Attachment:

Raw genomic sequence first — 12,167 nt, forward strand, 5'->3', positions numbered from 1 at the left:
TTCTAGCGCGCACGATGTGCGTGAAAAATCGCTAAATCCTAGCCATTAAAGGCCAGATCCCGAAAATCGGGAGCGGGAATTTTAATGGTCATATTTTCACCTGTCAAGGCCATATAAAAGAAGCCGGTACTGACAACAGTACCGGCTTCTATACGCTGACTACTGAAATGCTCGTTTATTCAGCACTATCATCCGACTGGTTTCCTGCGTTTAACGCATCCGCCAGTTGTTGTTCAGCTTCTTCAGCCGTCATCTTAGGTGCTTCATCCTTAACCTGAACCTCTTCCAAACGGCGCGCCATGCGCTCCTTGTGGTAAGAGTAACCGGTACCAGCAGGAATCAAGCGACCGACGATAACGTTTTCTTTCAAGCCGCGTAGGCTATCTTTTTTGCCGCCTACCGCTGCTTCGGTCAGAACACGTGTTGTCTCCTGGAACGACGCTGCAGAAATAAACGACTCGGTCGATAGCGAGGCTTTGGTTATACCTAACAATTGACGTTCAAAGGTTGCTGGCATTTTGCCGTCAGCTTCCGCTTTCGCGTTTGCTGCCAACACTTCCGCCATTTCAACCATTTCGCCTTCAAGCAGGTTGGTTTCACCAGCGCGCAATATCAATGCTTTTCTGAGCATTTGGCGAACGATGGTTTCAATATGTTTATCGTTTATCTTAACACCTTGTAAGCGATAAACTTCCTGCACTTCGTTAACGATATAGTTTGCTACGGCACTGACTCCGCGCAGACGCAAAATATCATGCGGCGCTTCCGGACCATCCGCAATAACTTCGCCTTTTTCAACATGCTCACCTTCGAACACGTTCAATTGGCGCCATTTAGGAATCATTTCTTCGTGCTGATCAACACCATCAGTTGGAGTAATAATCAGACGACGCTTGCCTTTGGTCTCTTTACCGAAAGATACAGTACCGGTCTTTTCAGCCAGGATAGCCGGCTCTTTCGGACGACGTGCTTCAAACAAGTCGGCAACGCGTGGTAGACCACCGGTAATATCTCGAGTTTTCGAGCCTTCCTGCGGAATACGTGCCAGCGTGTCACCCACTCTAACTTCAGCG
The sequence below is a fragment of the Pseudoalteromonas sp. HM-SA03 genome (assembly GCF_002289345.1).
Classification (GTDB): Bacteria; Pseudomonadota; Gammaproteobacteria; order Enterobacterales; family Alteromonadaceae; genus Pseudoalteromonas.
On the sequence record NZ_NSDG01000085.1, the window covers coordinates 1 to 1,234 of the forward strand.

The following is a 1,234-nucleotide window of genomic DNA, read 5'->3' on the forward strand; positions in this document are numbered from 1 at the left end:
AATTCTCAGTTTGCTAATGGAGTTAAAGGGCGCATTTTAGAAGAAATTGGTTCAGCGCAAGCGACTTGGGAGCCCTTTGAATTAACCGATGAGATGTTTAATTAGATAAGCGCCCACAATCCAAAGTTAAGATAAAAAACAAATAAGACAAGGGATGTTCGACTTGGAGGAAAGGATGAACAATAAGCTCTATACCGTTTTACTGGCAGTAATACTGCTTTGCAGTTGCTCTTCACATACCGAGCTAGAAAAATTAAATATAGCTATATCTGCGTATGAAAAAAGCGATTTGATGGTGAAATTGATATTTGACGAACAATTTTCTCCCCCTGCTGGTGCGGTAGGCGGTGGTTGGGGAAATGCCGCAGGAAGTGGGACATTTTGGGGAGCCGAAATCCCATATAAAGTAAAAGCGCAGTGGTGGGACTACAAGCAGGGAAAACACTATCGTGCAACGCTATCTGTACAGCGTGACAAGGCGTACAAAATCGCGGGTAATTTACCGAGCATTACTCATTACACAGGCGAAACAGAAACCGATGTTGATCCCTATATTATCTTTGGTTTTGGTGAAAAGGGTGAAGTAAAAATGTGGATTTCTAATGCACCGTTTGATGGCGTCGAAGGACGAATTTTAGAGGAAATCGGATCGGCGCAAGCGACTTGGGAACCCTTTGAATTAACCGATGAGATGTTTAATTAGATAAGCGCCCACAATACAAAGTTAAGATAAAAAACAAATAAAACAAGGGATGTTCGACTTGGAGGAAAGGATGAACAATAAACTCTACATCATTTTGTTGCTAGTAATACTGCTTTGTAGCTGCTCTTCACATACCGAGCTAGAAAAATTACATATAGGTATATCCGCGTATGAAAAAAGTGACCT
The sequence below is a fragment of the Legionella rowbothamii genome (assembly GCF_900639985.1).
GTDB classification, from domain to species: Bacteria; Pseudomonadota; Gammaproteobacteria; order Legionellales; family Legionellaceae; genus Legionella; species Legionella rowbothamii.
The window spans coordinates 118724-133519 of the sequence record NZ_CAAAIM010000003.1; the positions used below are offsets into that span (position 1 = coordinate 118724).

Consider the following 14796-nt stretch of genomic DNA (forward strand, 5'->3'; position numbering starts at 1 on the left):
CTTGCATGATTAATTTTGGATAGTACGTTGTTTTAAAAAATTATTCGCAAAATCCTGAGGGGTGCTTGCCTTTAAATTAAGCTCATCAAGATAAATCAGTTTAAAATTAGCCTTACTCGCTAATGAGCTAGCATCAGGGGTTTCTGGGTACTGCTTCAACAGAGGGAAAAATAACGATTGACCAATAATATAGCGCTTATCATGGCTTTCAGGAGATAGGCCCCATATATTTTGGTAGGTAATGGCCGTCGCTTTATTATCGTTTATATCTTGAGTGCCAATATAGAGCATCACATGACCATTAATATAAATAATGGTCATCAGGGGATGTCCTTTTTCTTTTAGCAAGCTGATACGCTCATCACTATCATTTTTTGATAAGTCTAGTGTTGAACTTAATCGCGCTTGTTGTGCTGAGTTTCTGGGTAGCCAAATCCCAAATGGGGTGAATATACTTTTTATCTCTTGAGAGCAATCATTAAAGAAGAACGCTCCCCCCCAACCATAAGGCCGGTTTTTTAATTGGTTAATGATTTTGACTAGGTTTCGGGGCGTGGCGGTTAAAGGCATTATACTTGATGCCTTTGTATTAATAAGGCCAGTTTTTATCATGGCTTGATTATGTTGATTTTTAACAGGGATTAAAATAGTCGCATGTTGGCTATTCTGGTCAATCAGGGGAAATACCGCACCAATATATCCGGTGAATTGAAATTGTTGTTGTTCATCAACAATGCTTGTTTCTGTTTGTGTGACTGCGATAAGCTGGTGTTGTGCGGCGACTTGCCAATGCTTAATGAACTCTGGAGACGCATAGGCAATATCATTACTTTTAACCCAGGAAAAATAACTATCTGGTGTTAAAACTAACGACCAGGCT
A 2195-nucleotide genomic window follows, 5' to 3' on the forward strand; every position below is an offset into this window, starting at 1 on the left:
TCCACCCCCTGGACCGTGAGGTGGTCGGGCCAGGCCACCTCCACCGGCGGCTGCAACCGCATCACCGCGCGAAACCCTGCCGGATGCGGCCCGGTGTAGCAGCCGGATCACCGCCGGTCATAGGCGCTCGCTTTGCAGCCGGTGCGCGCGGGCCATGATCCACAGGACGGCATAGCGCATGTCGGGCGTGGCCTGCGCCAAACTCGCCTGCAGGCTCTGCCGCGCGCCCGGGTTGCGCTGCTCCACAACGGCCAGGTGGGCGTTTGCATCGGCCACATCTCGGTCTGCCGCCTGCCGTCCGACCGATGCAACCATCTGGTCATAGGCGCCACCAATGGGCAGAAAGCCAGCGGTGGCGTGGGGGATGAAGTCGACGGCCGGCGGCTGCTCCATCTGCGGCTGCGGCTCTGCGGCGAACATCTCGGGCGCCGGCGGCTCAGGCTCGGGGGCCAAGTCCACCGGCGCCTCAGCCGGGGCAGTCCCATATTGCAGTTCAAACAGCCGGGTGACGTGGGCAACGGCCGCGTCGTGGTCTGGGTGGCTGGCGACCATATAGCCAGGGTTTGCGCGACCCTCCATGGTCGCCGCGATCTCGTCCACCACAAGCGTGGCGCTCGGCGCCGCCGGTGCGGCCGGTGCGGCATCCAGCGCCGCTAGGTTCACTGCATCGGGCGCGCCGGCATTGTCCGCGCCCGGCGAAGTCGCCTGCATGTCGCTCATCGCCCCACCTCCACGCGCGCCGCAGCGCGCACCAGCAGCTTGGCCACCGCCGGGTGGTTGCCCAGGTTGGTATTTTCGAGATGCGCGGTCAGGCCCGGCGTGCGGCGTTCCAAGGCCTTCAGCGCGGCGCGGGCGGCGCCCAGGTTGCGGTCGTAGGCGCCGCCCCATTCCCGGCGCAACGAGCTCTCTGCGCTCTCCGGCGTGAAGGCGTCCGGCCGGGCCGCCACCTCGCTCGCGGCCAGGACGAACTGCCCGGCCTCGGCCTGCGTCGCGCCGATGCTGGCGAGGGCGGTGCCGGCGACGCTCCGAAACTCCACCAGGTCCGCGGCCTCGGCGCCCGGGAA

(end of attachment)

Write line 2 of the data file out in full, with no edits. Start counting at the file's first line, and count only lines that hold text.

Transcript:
TTCTAGCGCGCACGATGTGCGTGAAAAATCGCTAAATCCTAGCCATTAAAGGCCAGATCCCGAAAATCGGGAGCGGGAATTTTAATGGTCATATTTTCACCTGTCAAGGCCATATAAAAGAAGCCGGTACTGACAACAGTACCGGCTTCTATACGCTGACTACTGAAATGCTCGTTTATTCAGCACTATCATCCGACTGGTTTCCTGCGTTTAACGCATCCGCCAGTTGTTGTTCAGCTTCTTCAGCCGTCATCTTAGGTGCTTCATCCTTAACCTGAACCTCTTCCAAACGGCGCGCCATGCGCTCCTTGTGGTAAGAGTAACCGGTACCAGCAGGAATCAAGCGACCGACGATAACGTTTTCTTTCAAGCCGCGTAGGCTATCTTTTTTGCCGCCTACCGCTGCTTCGGTCAGAACACGTGTTGTCTCCTGGAACGACGCTGCAGAAATAAACGACTCGGTCGATAGCGAGGCTTTGGTTATACCTAACAATTGACGTTCAAAGGTTGCTGGCATTTTGCCGTCAGCTTCCGCTTTCGCGTTTGCTGCCAACACTTCCGCCATTTCAACCATTTCGCCTTCAAGCAGGTTGGTTTCACCAGCGCGCAATATCAATGCTTTTCTGAGCATTTGGCGAACGATGGTTTCAATATGTTTATCGTTTATCTTAACACCTTGTAAGCGATAAACTTCCTGCACTTCGTTAACGATATAGTTTGCTACGGCACTGACTCCGCGCAGACGCAAAATATCATGCGGCGCTTCCGGACCATCCGCAATAACTTCGCCTTTTTCAACATGCTCACCTTCGAACACGTTCAATTGGCGCCATTTAGGAATCATTTCTTCGTGCTGATCAACACCATCAGTTGGAGTAATAATCAGACGACGCTTGCCTTTGGTCTCTTTACCGAAAGATACAGTACCGGTCTTTTCAGCCAGGATAGCCGGCTCTTTCGGACGACGTGCTTCAAACAAGTCGGCAACGCGTGGTAGACCACCGGTAATATCTCGAGTTTTCGAGCCTTCCTGCGGAATACGTGCCAGCGTGTCACCCACTCTAACTTCAGCG